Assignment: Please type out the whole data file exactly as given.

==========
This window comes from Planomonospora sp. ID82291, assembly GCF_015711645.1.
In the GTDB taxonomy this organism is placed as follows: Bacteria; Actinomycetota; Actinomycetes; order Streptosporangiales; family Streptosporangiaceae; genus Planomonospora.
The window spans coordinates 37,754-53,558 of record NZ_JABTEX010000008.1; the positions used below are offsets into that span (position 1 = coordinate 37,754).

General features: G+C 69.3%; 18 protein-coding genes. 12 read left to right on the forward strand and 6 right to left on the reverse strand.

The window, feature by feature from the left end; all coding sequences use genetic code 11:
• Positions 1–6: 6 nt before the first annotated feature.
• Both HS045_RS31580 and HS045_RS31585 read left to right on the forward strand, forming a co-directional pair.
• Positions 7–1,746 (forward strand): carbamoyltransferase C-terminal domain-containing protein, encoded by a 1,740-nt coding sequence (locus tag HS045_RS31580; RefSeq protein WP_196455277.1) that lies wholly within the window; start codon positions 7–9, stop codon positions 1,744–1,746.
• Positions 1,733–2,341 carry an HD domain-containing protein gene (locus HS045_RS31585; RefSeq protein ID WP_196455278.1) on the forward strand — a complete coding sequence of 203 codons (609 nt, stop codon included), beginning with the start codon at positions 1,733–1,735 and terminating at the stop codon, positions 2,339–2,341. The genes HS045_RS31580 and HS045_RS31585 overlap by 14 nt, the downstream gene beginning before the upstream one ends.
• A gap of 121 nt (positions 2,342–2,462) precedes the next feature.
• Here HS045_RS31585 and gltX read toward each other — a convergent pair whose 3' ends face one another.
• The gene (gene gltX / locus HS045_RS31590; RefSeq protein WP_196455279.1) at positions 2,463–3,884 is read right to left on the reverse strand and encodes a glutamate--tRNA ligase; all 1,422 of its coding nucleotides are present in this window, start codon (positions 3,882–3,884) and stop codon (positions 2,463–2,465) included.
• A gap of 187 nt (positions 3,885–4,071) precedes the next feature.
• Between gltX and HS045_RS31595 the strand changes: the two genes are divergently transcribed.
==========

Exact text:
This window comes from Planomonospora sp. ID82291, assembly GCF_015711645.1.
In the GTDB taxonomy this organism is placed as follows: Bacteria; Actinomycetota; Actinomycetes; order Streptosporangiales; family Streptosporangiaceae; genus Planomonospora.
The window spans coordinates 37,754-53,558 of record NZ_JABTEX010000008.1; the positions used below are offsets into that span (position 1 = coordinate 37,754).

General features: G+C 69.3%; 18 protein-coding genes. 12 read left to right on the forward strand and 6 right to left on the reverse strand.

The window, feature by feature from the left end; all coding sequences use genetic code 11:
• Positions 1–6: 6 nt before the first annotated feature.
• Both HS045_RS31580 and HS045_RS31585 read left to right on the forward strand, forming a co-directional pair.
• Positions 7–1,746 (forward strand): carbamoyltransferase C-terminal domain-containing protein, encoded by a 1,740-nt coding sequence (locus tag HS045_RS31580; RefSeq protein WP_196455277.1) that lies wholly within the window; start codon positions 7–9, stop codon positions 1,744–1,746.
• Positions 1,733–2,341 carry an HD domain-containing protein gene (locus HS045_RS31585; RefSeq protein ID WP_196455278.1) on the forward strand — a complete coding sequence of 203 codons (609 nt, stop codon included), beginning with the start codon at positions 1,733–1,735 and terminating at the stop codon, positions 2,339–2,341. The genes HS045_RS31580 and HS045_RS31585 overlap by 14 nt, the downstream gene beginning before the upstream one ends.
• A gap of 121 nt (positions 2,342–2,462) precedes the next feature.
• Here HS045_RS31585 and gltX read toward each other — a convergent pair whose 3' ends face one another.
• The gene (gene gltX / locus HS045_RS31590; RefSeq protein WP_196455279.1) at positions 2,463–3,884 is read right to left on the reverse strand and encodes a glutamate--tRNA ligase; all 1,422 of its coding nucleotides are present in this window, start codon (positions 3,882–3,884) and stop codon (positions 2,463–2,465) included.
• A gap of 187 nt (positions 3,885–4,071) precedes the next feature.
• Between gltX and HS045_RS31595 the strand changes: the two genes are divergently transcribed.